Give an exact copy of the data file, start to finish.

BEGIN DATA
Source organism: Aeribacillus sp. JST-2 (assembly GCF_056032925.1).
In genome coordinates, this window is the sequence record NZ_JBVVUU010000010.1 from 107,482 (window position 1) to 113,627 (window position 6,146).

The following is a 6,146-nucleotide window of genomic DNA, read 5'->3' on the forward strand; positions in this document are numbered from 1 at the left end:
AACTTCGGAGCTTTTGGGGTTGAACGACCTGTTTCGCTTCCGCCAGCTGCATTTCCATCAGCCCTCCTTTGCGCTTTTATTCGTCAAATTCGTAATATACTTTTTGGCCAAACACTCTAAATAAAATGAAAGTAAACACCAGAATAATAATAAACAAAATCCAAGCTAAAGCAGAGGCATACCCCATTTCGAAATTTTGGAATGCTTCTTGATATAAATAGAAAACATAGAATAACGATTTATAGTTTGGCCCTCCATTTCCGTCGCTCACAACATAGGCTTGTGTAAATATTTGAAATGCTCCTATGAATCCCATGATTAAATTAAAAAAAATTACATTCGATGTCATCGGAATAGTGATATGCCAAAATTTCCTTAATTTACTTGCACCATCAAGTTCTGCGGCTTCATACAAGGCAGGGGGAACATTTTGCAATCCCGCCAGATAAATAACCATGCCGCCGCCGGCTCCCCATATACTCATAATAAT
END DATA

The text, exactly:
Source organism: Aeribacillus sp. JST-2 (assembly GCF_056032925.1).
In genome coordinates, this window is the sequence record NZ_JBVVUU010000010.1 from 107,482 (window position 1) to 113,627 (window position 6,146).

The following is a 6,146-nucleotide window of genomic DNA, read 5'->3' on the forward strand; positions in this document are numbered from 1 at the left end:
AACTTCGGAGCTTTTGGGGTTGAACGACCTGTTTCGCTTCCGCCAGCTGCATTTCCATCAGCCCTCCTTTGCGCTTTTATTCGTCAAATTCGTAATATACTTTTTGGCCAAACACTCTAAATAAAATGAAAGTAAACACCAGAATAATAATAAACAAAATCCAAGCTAAAGCAGAGGCATACCCCATTTCGAAATTTTGGAATGCTTCTTGATATAAATAGAAAACATAGAATAACGATTTATAGTTTGGCCCTCCATTTCCGTCGCTCACAACATAGGCTTGTGTAAATATTTGAAATGCTCCTATGAATCCCATGATTAAATTAAAAAAAATTACATTCGATGTCATCGGAATAGTGATATGCCAAAATTTCCTTAATTTACTTGCACCATCAAGTTCTGCGGCTTCATACAAGGCAGGGGGAACATTTTGCAATCCCGCCAGATAAATAACCATGCCGCCGCCGGCTCCCCATATACTCATAATAAT